Good grief. What a month it’s been. March may have begun normally enough but it couldn’t have ended more differently as we all find ourselves living in lockdown with the hospitality industry (among many, many others) facing unprecedented uncertainty.Continue reading
If you’ve just completed Dry January than a huge congratulations to you! I opted for a slightly damper month but, when you see what I’ve been up to, I don’t think you’ll blame me for falling off the wagon!Continue reading
What a year 2018 has been for gin! Sales have been rocketing and the bubble isn’t going to burst any time soon. We’ve seen, as a consequence, every ‘gin’ imaginable join the fray, from Hubba Bubba Bubblegum Gin to shimmering spirits and, of course, sugar-saturated pink gins galore! But, for now, let’s forget the ridiculous and focus on the sublime. Here are my top ten for 2018 and this year it was harder than ever to pick them! Keep reading for your chance to win a bottle of Brentingby!Continue reading
Anyone who has even half an eye on the gin industry at the moment will know that small-batch limited edition gins are big news. As are gin subscription services. One Time Gin and Sipsmith’s Sipping Society have lead the way and now Batch Brew, Lancashire’s first gin distillery, are getting in on the act too with their monthly Batch Innovations subscription service.
In 2010, John Savage-Onstwedder became one of the first UK recipients of a 350-litre still license, but it wasn’t until 2012 that the Dà Mhìle organic farmhouse distillery was opened in Ceredigion, Mid Wales. Having endured months, if not years, of building works and bureaucracy, success came to the distillery quickly as their first product, the organic Orange 33 liqueur, won a True Taste Award for its very first test batch!
A brief glance at Mary Rose Gin, from HMS Spirits, conveys a sense of voyage and expedition. But it goes beyond the compass emblazoned on the back of the bottle, the sailing ships and the instruction to “Chart Your Own Course”. HMS Spirits began with one chap from the South Coast, Ben Maguire, who had a passion for travelling and also a love of gin (born of a desire to lose weight without compromising his social life!). Having been enticed by the art of distilling, Ben bought a 35 litre copper still on a trip to Hungary (as you do!) but it took four years of experimentation in his garage before he settled upon a recipe he felt would “respect the art of the London Dry whilst adding a new modern twist”. There was then a further year of researching bottles, labels and stoppers and building a brand that reflected his love of the sea, travel and enterprise.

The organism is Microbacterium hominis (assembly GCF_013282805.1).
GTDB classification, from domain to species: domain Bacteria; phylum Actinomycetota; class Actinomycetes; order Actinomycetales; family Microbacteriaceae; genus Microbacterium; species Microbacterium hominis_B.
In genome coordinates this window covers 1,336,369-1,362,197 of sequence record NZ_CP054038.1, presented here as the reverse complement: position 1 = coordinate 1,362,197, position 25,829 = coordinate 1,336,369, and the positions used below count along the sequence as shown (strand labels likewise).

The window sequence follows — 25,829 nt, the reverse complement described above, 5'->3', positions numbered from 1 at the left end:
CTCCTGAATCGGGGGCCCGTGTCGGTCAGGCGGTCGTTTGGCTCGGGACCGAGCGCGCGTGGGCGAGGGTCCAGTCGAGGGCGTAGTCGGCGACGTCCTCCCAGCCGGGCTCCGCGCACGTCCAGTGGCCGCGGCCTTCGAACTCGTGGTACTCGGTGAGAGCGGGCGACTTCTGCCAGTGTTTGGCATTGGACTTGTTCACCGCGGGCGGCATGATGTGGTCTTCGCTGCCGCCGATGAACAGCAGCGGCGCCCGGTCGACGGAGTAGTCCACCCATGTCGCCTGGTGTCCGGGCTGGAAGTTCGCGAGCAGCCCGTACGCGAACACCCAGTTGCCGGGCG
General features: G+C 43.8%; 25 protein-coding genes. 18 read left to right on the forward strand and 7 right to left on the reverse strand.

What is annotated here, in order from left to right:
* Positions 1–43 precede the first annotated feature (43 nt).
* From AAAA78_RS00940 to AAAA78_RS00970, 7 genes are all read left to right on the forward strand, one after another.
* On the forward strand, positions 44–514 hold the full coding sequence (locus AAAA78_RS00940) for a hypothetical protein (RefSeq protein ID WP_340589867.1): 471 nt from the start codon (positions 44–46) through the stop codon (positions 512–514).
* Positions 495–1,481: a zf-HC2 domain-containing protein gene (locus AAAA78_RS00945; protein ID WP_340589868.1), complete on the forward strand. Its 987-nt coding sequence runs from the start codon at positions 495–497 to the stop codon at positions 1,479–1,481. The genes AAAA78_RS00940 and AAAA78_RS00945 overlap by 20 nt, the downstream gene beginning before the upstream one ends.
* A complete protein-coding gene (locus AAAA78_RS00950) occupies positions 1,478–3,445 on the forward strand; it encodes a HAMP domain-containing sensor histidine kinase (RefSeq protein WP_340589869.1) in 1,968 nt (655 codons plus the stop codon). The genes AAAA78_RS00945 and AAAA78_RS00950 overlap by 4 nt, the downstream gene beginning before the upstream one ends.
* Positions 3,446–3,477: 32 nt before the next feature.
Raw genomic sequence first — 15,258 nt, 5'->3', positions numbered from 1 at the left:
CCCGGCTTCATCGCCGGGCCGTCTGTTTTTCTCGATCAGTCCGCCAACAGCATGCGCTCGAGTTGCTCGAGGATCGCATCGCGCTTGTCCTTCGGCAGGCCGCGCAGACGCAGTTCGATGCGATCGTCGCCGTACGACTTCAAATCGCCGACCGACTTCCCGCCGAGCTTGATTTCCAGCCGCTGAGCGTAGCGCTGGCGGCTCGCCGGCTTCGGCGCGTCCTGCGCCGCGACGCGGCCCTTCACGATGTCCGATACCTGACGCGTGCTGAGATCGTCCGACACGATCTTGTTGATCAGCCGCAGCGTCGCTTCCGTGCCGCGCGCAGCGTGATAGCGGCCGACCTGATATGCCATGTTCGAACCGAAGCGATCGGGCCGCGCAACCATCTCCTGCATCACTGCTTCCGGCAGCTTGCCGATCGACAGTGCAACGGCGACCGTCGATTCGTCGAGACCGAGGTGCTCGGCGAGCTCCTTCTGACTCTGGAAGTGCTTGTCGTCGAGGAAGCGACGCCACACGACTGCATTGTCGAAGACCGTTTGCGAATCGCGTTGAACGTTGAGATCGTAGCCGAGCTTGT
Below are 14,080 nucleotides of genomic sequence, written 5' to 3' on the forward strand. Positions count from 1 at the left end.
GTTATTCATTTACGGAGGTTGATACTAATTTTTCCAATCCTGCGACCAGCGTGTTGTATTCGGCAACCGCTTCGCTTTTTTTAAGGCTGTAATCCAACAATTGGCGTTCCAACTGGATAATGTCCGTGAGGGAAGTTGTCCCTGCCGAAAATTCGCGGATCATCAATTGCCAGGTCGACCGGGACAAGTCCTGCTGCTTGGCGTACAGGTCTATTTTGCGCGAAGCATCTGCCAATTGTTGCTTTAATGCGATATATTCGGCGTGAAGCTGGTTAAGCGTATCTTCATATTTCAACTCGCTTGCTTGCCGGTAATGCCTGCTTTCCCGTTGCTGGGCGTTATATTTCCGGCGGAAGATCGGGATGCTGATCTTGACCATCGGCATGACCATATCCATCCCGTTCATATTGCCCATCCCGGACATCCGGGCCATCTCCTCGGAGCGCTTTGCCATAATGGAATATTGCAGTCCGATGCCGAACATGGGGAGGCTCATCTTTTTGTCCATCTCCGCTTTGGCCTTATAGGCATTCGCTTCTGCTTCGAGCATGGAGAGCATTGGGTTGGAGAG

Charity gifts have been gaining in popularity since Oxfam’s first goat herds went up for grabs. Alongside this, we’ve seen an increase in brands that do good, and gin is no exception. There’s Ginerosity, the profits from which go towards helping young adults from disadvantaged backgrounds; One Gin, which funds water projects in the world’s poorest communities; and Graveney Gin, which gives 10% of its profits to conservation charity Gearing Up For Gorillas. But what if you’re looking for a gift that’s a little more generous or rather more tangible? Well, The National Trust for Scotland, the country’s largest conservation charity, have just launched the Love Gin Hamper and it could be just the thing you’re looking for for the gin-lover in your life.
When I first came across Turncoat Gin, and met its founder – Terry Langton – at the small and intimate Catford Gin Festival earlier this year, I was intrigued. At first its seemingly simple bottle didn’t particularly leap out at me, but it did grab the attention of my somewhat geeky husband. And the more I chatted to Terry, learnt about, and tasted, Turncoat Gin, the more it grabbed me too. From the backstory, to the brand, to the bottle, this gin is different.
When so many new gins are launching every month in the UK and further afield, how do we bloggers and enthusiasts keep up? I like to keep a close eye on Instagram and Twitter where I share my finds with a #newginalert, while gin festivals are also a great way to not only hear about new releases but taste them too. I can still walk into a bar or pub and spot a gin that I’ve yet to try, but it’s pretty rare that I’ll never even have heard of it before. But that was how I first came across Inshriach Gin, and that was just the beginning of this serendipitous story.